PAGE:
Black Sun is the first book in the Between Earth and Sky trilogy, inspired by the civilizations of the Pre-Columbian Americas and woven into a tale of celestial prophecies, political intrigue, and forbidden magic. In the holy city of Tova, the winter solstice is usually a time for celebration and renewal, but this year it coincides with a solar eclipse, a rare celestial event proscribed by the Sun Priest as an unbalancing of the world.
Rebecca Roanhorse captivates once again ... Roanhorse creates a unique mythology and builds a world at once recognizable and new, a breath of fresh air for all fantasy lovers, especially those who recognize that not all fantasy worlds are rooted in European-esque landscapes and harken back to the Celts ... Black Sun thrives with magic and culture that harkens back to great empires such as the Aztec and Mayan. I can see the red rock walls of my own beloved home of New Mexico ... I welcome Black Sun with open arms, as I hope you do, as well.
... an immersive, innovative, unputdownable adventure. Epic in scope and intimate in its telling, this is a must-read for lovers of lush, literary fantasy ... This is one of my favorite fantasies of the year. Intricate and inspired by a rich history, it is also wholly original and rendered in such an accessible, compulsively readable way. Roanhorse’s writing is propulsive and lush, and makes the worldbuilding so inviting. Each main character is compelling in their own right, wrestling with moral ambiguity, the intricacies of their histories and the choices they have to make as the world shifts beneath their feet. This is an epic, brimming with far-reaching political intrigue, celestial prophecy and divine retribution made flesh, and its telling is strengthened for its root within these genuine, flawed, fascinating characters ... will certainly appeal to fans of George R. R. Martin, Andrzej Sapkowski and N. K. Jemisin, but it’s also inviting to new readers of fantasy, or those who can’t seem to get invested in a big, intimidating series. The narrative moves through time, but in a readably near-linear fashion, all building to the Convergence. Though it alternates between perspectives, there are only four, and each is clearly distinctive, the roles they have to play in each other’s stories coming to the fore early on. Lovers of the genre will revel in the beautifully crafted world, the morally complex character work, the compelling build of romance, the sharply wielded scenes of violence and of magic. And while I do love some popular, blockbuster fantasy adventure stories, I felt safe in Black Sun in ways that I rarely do in other works ... This is an Indigenous, pre-Columbian narrative, and I love how it considers power, politics and identity in a world untouched by Columbus’ imperialism. There are multiple queer and trans characters who get to live in a universe without the homophobia and transphobia that came along with colonization. One of the main characters is disabled, and though I can’t speak to the representation of blindness with any authority, my initial impression was that it reads better rendered than some other popular portrayals of disability in this genre. Roanhorse mentions in her ending notes that she has done her research. There is no sexual assault, unlike many popular epic fantasies, or gratuitous violence whatsoever --- just well-placed, well-wielded brutality that’s purposeful for the story, making it an all the more impactful and far less traumatizing read ... a vibrant, vicious novel. It sings off the page with adventure and destiny, prophecy and revolution. It was just the sort of inviting escape I needed. This is a stunner, and I eagerly anticipate the next novel in the series.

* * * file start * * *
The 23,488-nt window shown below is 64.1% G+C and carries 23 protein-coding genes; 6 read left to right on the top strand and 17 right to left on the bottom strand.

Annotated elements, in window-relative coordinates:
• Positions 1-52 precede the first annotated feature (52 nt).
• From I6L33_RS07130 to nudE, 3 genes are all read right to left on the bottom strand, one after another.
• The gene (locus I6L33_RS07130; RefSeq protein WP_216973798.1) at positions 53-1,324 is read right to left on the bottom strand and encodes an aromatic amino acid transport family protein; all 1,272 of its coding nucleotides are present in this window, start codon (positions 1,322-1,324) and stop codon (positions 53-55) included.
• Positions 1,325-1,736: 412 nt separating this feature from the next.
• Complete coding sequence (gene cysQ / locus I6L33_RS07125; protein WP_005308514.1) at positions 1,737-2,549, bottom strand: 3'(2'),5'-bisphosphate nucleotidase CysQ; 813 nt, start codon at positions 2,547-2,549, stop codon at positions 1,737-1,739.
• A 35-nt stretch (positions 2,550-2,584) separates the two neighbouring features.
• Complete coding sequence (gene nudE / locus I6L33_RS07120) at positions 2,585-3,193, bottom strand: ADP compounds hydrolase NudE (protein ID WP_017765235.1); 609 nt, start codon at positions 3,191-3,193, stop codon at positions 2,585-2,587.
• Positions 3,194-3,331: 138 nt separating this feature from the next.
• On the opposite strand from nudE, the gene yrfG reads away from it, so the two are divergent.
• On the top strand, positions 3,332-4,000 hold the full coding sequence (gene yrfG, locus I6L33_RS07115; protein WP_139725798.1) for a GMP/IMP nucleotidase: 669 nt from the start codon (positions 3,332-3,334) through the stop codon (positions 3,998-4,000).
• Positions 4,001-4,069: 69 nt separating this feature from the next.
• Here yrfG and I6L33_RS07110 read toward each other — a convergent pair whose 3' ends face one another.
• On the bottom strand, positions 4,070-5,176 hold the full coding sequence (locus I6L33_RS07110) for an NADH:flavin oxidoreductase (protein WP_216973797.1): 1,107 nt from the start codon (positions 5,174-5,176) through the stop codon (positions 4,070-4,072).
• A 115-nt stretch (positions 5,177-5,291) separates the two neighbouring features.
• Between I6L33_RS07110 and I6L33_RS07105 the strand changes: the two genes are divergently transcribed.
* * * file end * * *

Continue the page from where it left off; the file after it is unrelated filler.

Every subsequent chapter, from the moments of quiet reflection to the scenes of frantic action, lived up to the high expectations set by the first ... may be Rebecca Roanhorse’s first work of epic fantasy, but the skills she honed writing her four previous novels and more than a dozen short stories have led to this brilliant work of art. The cast of characters is huge and varied, the worldbuilding vast yet detailed, the magic complicated yet grounded ... It’s clear Roanhorse spent a lot of time researching Indigenous cultures. Although she picks and chooses from a wide range of pre-contact societies from across the Americas and Pacific Islands, she does so with awareness and respect. It feels like showcasing Indigenous cultures rather than appropriating. Observant readers can spot the influences from Cahokia, ancient Polynesia, etc., but she has added enough layers of fantasy to them that the fictional societies don’t feel like replicas of the real ones ... Roanhorse’s new mythology base has refreshed a well-worn subgenre. I hope this book leads to a wave of Indigenous epic fantasies, because I will auto-buy every single one. Hear that, publishing industry? It’s time to put your new diversity initiatives to work.